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Sanskrit as a link language for imparting scientific knowledge

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Photo: @PratyashaNithin

By Nithin Sridhar

A language is the backbone of a nation, its identity, heritage, and culture. This is so because, a language acts as a medium to sustain, express, and transmit the knowledge and wisdom of the particular society. Thus, languages are not only tools for communication, but are also abodes of knowledge systems developed by a society. They act as carriers that keep the knowledge systems alive and transmit them to future generation.

India has been made rich in its culture and heritage by numerous languages that have taken birth in this land. But, among all the Indian languages, there is one language- Sanskrit that has historically played a unique role of being a mother, a link between various regional language speakers, and an abode of scientific knowledge.

The role of Sanskrit as a mother is well recognized. She has been a nourishing mother who has always assisted various regional languages in evolving themselves. The role of Sanskrit in the past as a link language is also well recognized. But, it is often ignored that Sanskrit was not only the repository to religious and philosophical knowledge, but also to Math, Science, Astronomy, and other secular subjects.

In a 2009 lecture delivered at Indian Institute of Science, Bangalore, Markandey Katju says: “There is a misconception about the Sanskrit language that it is only a language for chanting mantras in temples or religious ceremonies. However, that is less than 5% of the Sanskrit literature. More than 95% of the Sanskrit literature have nothing to do with religion, and instead it deals with philosophy, law, science, literature, grammar, phonetics, interpretation, etc. In fact, Sanskrit was the language of free thinkers, who questioned everything, and expressed the widest spectrum of thoughts on various subjects. In particular, Sanskrit was the language of our scientists in ancient India

The astronomical and mathematical achievements of Aryabhata, Bhaskaracharya, etc., the medical discoveries of Charaka, Sushruta, etc., the philosophical world-views of Darshanas, were all expressed and transmitted through Sanskrit. Despite having diverse regional languages, India of the past was well connected in terms of communication and there was a free flow of knowledge- religious, secular, and scientific, thanks to Sanskrit.

With the advent of the British, Sanskrit was slowly, but in a planned manner, rooted out of Indian education and academia and was replaced by English. The traditional gurukulas which were repositories of Indian knowledge systems were replaced by English schools and hence, through thorough planning and meticulous implementation, the Indian education system was completely colonized and westernized.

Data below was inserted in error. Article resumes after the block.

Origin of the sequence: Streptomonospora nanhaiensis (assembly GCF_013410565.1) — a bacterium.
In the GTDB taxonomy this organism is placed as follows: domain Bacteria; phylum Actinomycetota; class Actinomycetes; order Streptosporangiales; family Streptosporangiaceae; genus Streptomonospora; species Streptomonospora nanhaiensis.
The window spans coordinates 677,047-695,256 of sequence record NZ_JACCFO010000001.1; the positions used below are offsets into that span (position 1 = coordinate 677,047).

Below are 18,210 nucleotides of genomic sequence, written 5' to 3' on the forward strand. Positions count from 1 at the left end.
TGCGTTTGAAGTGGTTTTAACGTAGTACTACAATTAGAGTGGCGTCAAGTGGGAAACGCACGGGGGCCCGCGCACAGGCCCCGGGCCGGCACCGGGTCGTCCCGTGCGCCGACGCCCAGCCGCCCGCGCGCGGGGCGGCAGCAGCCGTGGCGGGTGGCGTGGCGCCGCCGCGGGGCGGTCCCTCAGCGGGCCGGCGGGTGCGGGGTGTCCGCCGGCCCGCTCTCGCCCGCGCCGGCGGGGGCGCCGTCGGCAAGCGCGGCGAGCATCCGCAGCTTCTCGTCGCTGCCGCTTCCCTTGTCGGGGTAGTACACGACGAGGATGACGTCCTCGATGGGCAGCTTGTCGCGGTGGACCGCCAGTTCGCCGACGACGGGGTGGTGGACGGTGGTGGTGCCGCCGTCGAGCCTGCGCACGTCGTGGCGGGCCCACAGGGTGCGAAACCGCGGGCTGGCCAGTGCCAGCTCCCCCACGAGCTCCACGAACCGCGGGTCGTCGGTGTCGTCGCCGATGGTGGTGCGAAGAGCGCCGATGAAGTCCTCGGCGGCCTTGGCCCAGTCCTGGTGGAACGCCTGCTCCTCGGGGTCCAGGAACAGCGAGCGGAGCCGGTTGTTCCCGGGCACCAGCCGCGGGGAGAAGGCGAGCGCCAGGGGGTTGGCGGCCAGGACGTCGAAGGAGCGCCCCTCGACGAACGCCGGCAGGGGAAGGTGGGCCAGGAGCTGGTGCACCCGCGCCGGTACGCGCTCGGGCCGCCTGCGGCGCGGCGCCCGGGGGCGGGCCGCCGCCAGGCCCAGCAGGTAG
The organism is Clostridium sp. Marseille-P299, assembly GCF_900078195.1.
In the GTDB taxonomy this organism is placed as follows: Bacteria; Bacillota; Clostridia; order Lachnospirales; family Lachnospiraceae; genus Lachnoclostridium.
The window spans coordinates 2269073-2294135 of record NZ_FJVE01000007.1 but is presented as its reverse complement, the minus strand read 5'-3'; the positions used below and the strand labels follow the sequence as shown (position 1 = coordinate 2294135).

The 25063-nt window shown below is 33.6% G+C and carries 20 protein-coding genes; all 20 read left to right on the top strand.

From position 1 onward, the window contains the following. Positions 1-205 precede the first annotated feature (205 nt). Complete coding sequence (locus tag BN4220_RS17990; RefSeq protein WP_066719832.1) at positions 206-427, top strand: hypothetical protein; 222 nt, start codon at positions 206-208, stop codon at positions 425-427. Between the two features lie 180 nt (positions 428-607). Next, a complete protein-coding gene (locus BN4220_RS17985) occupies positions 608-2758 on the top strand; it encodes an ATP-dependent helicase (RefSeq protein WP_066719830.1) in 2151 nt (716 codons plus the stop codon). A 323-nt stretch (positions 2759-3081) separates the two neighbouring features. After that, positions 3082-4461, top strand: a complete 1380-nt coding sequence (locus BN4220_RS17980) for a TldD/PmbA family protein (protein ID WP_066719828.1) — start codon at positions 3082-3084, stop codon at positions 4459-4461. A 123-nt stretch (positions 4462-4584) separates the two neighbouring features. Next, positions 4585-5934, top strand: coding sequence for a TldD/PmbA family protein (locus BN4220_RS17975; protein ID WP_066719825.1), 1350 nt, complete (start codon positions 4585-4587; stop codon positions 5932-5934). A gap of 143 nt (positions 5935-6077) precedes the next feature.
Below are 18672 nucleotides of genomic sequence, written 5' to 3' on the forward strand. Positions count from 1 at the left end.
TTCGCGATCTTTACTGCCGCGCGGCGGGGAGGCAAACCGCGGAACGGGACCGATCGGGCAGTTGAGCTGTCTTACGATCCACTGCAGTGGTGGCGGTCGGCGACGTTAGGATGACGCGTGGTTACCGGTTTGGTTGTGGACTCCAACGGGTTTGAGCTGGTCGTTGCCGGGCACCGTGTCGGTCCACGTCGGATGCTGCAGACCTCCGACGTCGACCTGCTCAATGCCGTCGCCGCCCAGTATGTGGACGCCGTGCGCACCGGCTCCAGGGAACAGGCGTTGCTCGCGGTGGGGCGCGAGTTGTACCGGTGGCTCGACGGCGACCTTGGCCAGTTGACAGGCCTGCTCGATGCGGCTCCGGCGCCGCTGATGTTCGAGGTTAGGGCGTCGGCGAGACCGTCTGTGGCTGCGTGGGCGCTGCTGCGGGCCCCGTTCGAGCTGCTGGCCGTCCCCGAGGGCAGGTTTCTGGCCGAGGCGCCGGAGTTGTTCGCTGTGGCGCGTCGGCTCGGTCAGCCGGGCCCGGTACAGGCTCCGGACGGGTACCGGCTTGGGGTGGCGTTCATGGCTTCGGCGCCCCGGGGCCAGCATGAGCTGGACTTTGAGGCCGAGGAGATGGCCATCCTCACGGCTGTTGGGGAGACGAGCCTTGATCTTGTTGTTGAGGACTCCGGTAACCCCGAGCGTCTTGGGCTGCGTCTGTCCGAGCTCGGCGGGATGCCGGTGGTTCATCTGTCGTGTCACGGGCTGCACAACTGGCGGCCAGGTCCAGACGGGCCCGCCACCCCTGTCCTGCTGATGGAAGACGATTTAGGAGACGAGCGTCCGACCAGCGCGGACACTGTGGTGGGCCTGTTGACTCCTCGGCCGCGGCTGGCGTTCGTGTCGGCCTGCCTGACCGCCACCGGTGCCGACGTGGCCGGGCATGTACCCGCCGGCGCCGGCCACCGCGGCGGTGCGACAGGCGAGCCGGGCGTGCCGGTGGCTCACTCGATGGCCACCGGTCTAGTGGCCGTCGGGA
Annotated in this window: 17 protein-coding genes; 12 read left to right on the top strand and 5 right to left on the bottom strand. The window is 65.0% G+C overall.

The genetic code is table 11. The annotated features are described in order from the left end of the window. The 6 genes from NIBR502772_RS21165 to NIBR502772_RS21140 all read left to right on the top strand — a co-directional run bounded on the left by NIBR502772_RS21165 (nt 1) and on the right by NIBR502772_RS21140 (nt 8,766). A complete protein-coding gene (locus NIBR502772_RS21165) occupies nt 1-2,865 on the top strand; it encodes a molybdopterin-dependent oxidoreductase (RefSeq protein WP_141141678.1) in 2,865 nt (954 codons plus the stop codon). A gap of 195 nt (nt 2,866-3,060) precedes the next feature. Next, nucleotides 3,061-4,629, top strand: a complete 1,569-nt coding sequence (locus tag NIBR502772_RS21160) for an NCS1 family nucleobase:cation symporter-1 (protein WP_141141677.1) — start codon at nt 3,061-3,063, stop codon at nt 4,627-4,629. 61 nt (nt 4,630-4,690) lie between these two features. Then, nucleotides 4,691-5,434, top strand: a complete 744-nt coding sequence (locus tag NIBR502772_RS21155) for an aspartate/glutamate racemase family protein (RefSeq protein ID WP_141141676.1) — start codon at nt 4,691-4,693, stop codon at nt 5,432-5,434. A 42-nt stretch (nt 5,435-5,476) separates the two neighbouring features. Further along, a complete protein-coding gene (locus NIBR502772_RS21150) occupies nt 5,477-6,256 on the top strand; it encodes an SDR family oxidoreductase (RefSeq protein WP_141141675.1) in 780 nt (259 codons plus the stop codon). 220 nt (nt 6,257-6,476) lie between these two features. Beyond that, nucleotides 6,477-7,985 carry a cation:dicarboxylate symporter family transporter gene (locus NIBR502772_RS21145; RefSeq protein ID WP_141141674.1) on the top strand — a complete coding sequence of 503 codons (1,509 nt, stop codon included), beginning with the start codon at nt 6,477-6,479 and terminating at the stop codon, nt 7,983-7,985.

This colonization of education has today resulted in generations after generations of Indians who are not only disconnected to indigenous heritage, culture, and philosophy but are also largely unaware of Indian scientific traditions and knowledge systems.

The present education system and academia entertain a study, research, and imparting of scientific knowledge only in English. This has helped Indians to connect with the global scientific community and build upon western scientific research, but at the same time Indians have become alien to their own indigenous scientific knowledge.

There have been many calls for imparting education in schools in vernacular languages. There is a great merit in this as children who are largely taught in English, are imbibing values that are alien to India. The English education has further impressed upon youths that everything Indian is superstition and regressive and everything western is liberal and modern.

The result has been disastrous politically, socially, ecologically, spiritually, and even scientifically. Thus, in order to reclaim the Indian identity and create Indian narrative, many spiritualists, scholars, and nationalists have time and again given a call for imparting primary and secondary education in mother tongues.

There is a great merit in imparting education in native languages. But, using native languages to impart primary education in math and science is accompanied by various issues and complications for the students.

First, the education at graduate and post-graduate levels are imparted in English alone. Hence, a person who has studied in the regional language medium will find it very difficult to study during graduation. Thus, students who studied in regional language mediums will be at a great disadvantage.